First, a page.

10 Truths About Mothers

If I didn't have my large support group of mommy friends, I'd likely be crazy. Not only do mommy friends commiserate, but they give you a shoulder to cry on and a healthy dose of perspective when you think your kid is the only one in the world being a total punk.
05/08/2015 12:03 pm ET Updated May 08, 2016

With Mother's Day approaching, I've been reflecting back on my past 16 years as a mother, talking with my own mom and sharing notes with a great group of mom-friends. I found some truths to be universal for all of us.

1. It's overwhelming as hell some days.
Being responsible for little people and raising them into big, responsible, happy people is a huge job. Not to mention you're trained to worry about them all. the. time. That training never really goes away, even when they're old enough and big enough to take more responsibility for themselves. That's a lot of worry, for a lot of years, mama.

2. At some point, probably many points, your kiddo will make you cry.
The goal is to balance the sad tears with the happy tears. I've cried frustrated tears after a blow-out with my daughter and nostalgic tears the last day of my son's Kindergarten class. I've cried at ballet recitals and after that terrifying trip to the ER for stitches. In fact, I cried the instant they laid each of my children in my arms for the first time, and haven't really stopped crying ever since.

3. You've never defended anything in your life like you defend your kiddo.
There's a reason the saying "Don't get between a mama bear and her cubs" is a clichᅢᄅ -- it's true. Mothers have a natural instinct to protect their children unlike any other instinct we've had. Don't get me wrong; I'm not the mom who excuses her kiddos of all bad behavior, believing them to be in the right in every situation. But if there's an instance where my child has clearly been wronged, it'd be best for everyone to just step back and let me DEAL with it.

4. Hearing "I hate you" out of your child's mouth is more painful than childbirth.
At least they give you drugs to deal with childbirth. And now you know why so many of your mommy friends have an ongoing love affair with a good Moscato.

You'll never forget your first "I hate you" from your child -- it's gut-wrenching. No other combination of words has the power to make you simultaneously sad, angry, reflective and distraught. The good news is, they're usually over it in 10 minutes, although you may never be.

5. Mommy friends are a lifesaver.
If I didn't have my large support group of mommy friends, I'd likely be crazy. Not only do mommy friends commiserate, but they give you a shoulder to cry on and a healthy dose of perspective when you think your kid is the only one in the world being a total punk.

6. The challenges change but don't lessen.
When they're babies, you're worried about their safety around stairs and bodies of water deeper than one inch. When they're in middle school, you're worried about bullying and budding hormones. In high school, you're worried about drugs, driving, sex, and college. The challenges change, but they never go away and they're never any easier.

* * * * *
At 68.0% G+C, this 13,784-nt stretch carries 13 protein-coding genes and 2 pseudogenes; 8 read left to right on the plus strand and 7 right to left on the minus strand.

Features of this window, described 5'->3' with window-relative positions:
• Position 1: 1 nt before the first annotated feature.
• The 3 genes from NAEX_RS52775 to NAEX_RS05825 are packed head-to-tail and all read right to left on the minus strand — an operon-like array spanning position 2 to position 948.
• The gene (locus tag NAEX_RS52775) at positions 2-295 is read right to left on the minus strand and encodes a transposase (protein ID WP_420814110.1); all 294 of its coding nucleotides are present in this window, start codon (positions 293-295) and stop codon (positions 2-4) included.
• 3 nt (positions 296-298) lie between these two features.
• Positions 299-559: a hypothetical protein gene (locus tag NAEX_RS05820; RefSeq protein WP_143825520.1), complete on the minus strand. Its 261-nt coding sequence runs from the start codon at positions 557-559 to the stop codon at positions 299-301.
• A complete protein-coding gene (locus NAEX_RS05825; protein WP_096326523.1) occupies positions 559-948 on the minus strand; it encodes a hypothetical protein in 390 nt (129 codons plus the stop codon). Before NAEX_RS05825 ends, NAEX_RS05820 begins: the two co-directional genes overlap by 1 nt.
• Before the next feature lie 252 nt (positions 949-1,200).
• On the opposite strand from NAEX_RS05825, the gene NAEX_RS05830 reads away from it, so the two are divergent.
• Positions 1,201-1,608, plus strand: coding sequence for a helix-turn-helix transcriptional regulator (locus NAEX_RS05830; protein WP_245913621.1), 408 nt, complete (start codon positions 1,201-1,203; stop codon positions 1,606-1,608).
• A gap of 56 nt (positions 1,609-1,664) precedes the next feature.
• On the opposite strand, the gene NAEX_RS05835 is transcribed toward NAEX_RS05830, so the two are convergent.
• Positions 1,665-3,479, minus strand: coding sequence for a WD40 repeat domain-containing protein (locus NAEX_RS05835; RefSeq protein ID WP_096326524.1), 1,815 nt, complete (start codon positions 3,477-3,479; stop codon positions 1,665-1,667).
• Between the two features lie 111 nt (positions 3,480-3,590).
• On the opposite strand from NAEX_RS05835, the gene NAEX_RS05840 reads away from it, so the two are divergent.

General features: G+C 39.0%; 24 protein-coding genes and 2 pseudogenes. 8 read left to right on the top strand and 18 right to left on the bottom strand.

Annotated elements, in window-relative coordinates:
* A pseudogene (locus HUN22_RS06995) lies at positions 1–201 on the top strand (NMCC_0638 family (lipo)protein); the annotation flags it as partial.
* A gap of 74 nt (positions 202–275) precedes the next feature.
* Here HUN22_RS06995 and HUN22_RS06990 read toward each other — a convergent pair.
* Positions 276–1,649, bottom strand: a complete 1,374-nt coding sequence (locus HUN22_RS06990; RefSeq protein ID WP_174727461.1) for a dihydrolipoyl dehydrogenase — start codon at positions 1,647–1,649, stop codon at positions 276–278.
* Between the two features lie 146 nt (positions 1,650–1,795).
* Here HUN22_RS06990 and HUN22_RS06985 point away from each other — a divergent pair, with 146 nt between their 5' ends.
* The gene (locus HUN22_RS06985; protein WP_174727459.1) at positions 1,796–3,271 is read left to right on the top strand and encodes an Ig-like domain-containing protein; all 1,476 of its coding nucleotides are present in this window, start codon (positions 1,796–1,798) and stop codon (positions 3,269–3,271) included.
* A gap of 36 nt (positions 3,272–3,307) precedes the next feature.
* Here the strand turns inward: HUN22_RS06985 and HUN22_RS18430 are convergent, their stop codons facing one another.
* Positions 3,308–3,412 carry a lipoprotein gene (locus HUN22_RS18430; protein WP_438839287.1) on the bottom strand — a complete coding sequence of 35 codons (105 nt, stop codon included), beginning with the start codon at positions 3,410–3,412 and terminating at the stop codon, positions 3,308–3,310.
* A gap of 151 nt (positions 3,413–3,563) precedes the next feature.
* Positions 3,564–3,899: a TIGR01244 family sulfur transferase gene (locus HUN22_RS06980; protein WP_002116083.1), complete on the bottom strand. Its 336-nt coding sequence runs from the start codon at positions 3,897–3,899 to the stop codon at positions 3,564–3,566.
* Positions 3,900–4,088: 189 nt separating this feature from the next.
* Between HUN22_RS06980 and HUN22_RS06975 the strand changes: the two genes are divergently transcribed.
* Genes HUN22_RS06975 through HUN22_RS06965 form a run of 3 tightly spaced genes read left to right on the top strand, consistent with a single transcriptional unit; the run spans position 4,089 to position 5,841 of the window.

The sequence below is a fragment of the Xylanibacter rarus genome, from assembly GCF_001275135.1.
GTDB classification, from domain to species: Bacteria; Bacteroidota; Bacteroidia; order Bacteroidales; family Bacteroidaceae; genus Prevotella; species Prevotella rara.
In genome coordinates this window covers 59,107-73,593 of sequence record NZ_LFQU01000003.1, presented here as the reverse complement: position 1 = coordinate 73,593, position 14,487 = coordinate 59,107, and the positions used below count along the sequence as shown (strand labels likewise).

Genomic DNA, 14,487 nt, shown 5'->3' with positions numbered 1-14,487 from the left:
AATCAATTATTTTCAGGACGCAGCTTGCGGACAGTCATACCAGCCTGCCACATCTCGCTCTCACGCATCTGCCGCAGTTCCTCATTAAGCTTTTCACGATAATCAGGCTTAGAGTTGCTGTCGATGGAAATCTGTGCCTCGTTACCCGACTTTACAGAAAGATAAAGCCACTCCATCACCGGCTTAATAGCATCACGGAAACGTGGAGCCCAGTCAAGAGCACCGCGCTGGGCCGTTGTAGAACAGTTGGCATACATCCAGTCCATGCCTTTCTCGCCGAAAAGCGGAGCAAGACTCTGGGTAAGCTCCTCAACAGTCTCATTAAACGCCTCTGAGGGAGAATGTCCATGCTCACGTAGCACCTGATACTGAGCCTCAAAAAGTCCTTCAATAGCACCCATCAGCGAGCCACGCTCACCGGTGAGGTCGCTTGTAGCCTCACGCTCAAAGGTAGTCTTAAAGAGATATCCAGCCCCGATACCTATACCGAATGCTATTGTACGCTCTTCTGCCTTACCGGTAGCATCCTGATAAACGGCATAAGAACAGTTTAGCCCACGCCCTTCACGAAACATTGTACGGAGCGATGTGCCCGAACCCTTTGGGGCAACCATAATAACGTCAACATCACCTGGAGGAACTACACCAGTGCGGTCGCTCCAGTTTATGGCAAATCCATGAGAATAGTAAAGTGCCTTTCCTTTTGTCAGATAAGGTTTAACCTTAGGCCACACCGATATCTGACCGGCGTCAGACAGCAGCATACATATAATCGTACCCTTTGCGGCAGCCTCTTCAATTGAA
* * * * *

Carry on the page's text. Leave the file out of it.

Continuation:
7. You're going to channel your own mother sometimes.
I have opened my mouth so many times in the past 16 years only to hear my mother come out. Things that were infuriating to hear when I was a kid are now valid points from the other end of the table. "Why? Because I said so. And when you're a mom you'll get to say so. Until then, eat your damned peas."

8. Your child will mirror some of the best and worst parts of yourself.
I have a couple of kids who, of their own accord, have taken to writing stories. It makes me beam with pride to hear a teacher tell me that my child is a terrific reader/writer -- more so than other areas they excel in. I also have a couple of kids who like to say "Dammit" when they're struggling with a tough problem. Both of these things come from my own example, although one is much easier to swallow. Trust me, if you have kids, you have very personal things about yourself shared with the world -- good and bad. It's best to be prepared.

9. You'll think you're screwing it up.
Every good mom does. When you see your kid behave abhorrently, when you have a bad day and yell, when the report cards come in and you see a grade you don't love, you'll think you're screwing up. Somehow one of the quintessential points of being a mother is feeling like you're screwing up. Not to mention there are roughly a billion parenting books out there, all with conflicting evidence on what you're doing wrong. And other people have opinions... lots of opinions. Some mommies (and grandmommies and aunts and random people on the street) aren't afraid to share those (drastic, harsh, judgy) opinions. Every time you turn around you'll be faced with things you're supposedly screwing up. (It's OK. You're not.) Here's a good rule of thumb: If you care enough to worry about messing up your kid and even do some research into doing things better... you're doing just fine.

10. It's the hardest job you will ever love.
Somehow, sometime, you'll find yourself up until three a.m. putting the finishing touches on the book parade costume your kid told you about *this evening*, all while packing lunches and filling out field trip forms and doing three loads of laundry.

And you're going to beam like the freaking sun when you see how awesomely excited your kiddo is, parading around in that costume the next morning.

Parenting is long (often thankless) hours, days, weeks and years, and it never really stops. And no one could ever accurately explain to you, before you were a mother, just how a single belly-laugh from your 6-year-old could make that all worth it.

Kasey Ferris is a freelance writer and mother-of-five. She eats too many Oreos and thinks life is much better when you're laughing. Find her at facebook.com/KaseyFerrisWrites.